Tag Archives: Lesson plan

Singapore Math CA

25. Life After Singapore Math 6B

I am planning for our 2015-2016 school year and am facing a new challenge.  I have loved using Singapore Math (CA Standards edition) with my kids.  Ashby has used the 1A-6B editions.

Singapore Math CA

Singapore Math 6

Ryan has used K-3B so far.  I appreciate the alignment with the (now defunct) CA state standards, which were among the most rigorous in the nation.  Now that Common Core has replaced the state standards, however, I am less concerned about keeping our math curriculum aligned.  In fact, I have already purchased the 4A-5B Singapore Math Standards Edition materials I’ll need for Ryan (before they disappear).  I skipped 6A and 6B, because I have found a new resource that I plan to use when he reaches 6th grade.  (As for Sadie, she’s several years away from any math curriculum.  I imagine our homeschooling will look different by then…significantly more heavy on technology.  In any event, the gap in ages means that little miss Sadie will probably have all new curricula.

So, what resource will we be using?  Ashby will start Art of Problem Solving- Prealgebra
in 6th grade.  I know that it covers much of the same material as Singapore Math 6.  But, the teaching style is different and requires more writing on Ashby’s part than she is used to with Singapore.  So, my plan is to start it as usual and let Ashby set the pace.  If she knows something already, we can skip it and, possibly, get started on Algebra 1 before the year is done.  But, I didn’t want to jump right into Algebra 1 with a new math program.  I figure it’s better to move fast through repeat material than to jump too far ahead and overwhelm her to the point of hating math.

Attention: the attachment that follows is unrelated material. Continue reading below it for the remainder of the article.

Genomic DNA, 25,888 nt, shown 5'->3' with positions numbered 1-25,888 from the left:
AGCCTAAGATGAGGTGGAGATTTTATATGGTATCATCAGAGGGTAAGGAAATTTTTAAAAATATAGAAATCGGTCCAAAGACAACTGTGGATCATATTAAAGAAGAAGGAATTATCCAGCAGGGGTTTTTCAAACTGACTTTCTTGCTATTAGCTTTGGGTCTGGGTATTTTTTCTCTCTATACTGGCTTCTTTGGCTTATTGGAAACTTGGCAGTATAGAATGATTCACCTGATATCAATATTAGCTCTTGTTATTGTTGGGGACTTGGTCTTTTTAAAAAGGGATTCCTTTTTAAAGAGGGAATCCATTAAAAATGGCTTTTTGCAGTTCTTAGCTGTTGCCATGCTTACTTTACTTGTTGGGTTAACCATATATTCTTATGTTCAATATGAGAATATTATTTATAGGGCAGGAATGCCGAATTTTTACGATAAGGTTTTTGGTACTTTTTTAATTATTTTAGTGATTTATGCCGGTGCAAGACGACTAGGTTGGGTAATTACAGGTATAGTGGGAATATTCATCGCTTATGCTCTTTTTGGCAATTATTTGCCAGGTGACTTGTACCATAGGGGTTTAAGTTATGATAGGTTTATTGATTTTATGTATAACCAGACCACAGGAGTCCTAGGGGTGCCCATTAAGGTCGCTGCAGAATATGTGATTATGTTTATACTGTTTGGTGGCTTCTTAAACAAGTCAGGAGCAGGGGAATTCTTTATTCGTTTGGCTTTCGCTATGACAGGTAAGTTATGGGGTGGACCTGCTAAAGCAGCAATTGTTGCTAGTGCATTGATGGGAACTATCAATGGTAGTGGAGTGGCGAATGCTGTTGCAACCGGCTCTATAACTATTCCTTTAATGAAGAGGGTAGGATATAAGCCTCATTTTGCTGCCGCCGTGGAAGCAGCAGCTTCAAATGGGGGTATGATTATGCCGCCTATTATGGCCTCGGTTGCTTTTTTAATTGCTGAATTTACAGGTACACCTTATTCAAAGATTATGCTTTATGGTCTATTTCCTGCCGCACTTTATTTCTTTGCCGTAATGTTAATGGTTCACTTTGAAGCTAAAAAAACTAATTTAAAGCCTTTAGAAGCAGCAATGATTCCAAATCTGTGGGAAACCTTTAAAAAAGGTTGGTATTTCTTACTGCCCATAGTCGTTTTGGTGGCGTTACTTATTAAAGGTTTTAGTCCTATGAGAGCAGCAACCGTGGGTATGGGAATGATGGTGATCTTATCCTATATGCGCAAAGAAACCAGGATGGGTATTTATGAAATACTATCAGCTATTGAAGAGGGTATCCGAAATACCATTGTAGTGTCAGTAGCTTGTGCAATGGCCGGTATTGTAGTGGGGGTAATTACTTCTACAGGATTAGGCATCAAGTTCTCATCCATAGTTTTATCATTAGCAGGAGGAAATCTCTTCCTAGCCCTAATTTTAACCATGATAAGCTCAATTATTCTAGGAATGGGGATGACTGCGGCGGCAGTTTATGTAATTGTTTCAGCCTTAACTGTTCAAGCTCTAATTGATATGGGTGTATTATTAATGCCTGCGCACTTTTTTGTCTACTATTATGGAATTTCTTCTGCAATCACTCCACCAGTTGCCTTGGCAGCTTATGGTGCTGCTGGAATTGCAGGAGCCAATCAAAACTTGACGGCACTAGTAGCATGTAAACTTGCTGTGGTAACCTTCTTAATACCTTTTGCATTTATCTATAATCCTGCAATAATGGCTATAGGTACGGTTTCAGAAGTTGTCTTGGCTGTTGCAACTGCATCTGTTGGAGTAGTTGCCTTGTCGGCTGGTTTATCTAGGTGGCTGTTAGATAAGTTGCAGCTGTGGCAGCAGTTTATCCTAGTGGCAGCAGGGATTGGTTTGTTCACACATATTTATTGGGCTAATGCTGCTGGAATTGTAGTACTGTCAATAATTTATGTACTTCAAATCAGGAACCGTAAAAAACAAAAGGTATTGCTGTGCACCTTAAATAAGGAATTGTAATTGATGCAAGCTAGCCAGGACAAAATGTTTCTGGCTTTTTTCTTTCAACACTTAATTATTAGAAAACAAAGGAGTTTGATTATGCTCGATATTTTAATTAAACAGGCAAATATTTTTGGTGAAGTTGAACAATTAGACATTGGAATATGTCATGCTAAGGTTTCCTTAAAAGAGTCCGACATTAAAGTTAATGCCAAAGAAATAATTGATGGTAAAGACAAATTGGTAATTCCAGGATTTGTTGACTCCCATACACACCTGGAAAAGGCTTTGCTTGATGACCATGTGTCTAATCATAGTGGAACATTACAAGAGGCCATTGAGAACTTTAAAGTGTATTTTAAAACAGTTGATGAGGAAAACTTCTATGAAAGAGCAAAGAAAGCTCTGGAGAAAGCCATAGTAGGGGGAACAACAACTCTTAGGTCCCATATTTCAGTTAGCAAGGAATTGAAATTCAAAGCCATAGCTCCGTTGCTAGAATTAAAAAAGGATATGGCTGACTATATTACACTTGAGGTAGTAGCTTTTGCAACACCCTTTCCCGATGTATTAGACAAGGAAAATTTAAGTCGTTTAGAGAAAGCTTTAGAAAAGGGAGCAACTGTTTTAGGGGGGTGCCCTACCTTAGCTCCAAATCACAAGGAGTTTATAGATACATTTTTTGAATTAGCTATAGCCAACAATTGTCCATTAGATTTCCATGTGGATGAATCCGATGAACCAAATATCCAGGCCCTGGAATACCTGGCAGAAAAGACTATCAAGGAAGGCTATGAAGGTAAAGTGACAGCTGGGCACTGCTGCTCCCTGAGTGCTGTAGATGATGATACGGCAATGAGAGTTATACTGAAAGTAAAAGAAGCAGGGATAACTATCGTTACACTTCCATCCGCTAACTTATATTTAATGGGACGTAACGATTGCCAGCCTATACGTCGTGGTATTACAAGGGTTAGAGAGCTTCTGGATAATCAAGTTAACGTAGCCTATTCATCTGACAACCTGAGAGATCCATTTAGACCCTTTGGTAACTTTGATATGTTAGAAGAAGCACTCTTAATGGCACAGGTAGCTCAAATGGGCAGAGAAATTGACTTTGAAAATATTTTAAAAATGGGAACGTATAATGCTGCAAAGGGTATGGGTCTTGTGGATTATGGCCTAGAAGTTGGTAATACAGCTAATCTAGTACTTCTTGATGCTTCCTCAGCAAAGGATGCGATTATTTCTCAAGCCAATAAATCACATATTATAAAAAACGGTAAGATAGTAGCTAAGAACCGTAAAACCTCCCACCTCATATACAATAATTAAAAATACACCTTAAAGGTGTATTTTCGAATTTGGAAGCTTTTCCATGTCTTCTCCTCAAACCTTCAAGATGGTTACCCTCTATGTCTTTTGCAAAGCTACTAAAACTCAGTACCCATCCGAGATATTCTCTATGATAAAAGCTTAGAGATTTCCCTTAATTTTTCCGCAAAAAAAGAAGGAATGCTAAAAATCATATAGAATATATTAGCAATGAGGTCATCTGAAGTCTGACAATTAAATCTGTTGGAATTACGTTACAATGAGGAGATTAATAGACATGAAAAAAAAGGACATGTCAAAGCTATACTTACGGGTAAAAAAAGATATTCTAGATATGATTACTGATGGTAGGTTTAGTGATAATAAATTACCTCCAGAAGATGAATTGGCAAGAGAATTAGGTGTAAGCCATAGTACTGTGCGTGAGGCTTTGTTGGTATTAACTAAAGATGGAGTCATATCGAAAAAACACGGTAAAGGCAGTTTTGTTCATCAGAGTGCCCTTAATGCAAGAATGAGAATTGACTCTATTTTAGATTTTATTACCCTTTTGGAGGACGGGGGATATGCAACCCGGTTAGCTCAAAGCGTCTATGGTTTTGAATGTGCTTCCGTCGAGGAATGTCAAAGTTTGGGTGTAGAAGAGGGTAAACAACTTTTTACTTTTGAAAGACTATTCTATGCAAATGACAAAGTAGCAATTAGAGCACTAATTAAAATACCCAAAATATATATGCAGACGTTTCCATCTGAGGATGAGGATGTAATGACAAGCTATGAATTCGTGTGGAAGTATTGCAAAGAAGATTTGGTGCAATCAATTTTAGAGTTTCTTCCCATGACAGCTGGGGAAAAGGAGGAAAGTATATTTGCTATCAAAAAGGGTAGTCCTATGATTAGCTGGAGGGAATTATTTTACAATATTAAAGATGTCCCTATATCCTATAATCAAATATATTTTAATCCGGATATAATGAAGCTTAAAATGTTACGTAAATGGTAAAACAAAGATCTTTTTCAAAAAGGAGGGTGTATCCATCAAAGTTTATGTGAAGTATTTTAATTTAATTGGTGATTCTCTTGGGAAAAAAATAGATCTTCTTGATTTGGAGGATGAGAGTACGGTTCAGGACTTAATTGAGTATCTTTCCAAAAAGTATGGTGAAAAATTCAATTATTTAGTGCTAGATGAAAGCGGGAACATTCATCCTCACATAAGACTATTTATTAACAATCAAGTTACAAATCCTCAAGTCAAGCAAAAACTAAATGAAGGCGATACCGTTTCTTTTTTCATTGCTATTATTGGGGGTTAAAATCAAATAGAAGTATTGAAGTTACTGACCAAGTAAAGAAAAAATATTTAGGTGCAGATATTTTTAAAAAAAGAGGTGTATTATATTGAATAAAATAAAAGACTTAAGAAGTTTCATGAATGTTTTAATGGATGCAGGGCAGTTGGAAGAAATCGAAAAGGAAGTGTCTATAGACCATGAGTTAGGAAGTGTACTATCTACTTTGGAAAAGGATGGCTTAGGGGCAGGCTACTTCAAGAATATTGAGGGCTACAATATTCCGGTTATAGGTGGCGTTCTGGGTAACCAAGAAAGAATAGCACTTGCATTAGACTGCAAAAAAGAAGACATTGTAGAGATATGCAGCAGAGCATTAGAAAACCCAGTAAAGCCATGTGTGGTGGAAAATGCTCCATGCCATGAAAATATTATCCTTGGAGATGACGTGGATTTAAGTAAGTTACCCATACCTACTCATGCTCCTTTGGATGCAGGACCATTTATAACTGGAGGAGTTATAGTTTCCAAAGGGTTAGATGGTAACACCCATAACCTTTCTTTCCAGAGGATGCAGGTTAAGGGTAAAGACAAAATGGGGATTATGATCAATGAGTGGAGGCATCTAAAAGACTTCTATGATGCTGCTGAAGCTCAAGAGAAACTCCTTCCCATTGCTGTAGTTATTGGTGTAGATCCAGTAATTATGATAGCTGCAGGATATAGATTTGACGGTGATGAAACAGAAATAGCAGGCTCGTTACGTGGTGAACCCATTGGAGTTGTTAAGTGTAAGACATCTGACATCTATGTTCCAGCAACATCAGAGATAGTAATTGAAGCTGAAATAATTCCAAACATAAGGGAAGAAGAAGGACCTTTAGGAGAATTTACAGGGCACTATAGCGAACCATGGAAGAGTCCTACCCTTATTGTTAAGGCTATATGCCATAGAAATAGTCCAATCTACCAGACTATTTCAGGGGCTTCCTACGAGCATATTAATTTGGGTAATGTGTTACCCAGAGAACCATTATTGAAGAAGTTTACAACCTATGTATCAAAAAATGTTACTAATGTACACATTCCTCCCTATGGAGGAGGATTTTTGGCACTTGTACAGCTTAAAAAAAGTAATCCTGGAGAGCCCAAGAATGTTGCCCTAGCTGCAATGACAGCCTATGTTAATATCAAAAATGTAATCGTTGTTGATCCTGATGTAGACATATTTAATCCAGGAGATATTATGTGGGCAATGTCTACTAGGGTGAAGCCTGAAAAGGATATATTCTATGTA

AoPS Prealgebra

Art of Problem Solving- Prealgebra

Ashby has done a few lessons already, as we (meaning I) decided it would be best to do some math over our summer break to prevent the dreaded “summer brain drain.”  So far, she likes it.  The AoPs website offers short videos on many of the topics, and Ashby enjoys watching them in between reading the lesson and doing the exercises.  I’ll report back after the year is under way to compare Singapore 6 and AoPS Prealgebra.  For now, on to scheduling 6th grade grammar!

10. Course Schedules and an Art Gallery

I have updated my Golden Gate Prep Teacher Manual with the remaining course schedules (history, Latin, art, health) for our upcoming school year. (I’ll update the math schedules to include the second semester soon).

R-Health2

On the Art Course Schedule page of my teacher manual, you’ll find my Art Gallery. This is a homemade book the kids will complete as we go through the school year. I bought a simple binding system (hole punch and coils) last year and discovered that I LOVE making these books. So, you’ll be seeing more of these for our other subjects in the near future. (I have several in mind for Health already).

Art photo 3

I’ve completed the first three steps of my planning for the school year:
1. Standards
2. Goals
3. Course Schedules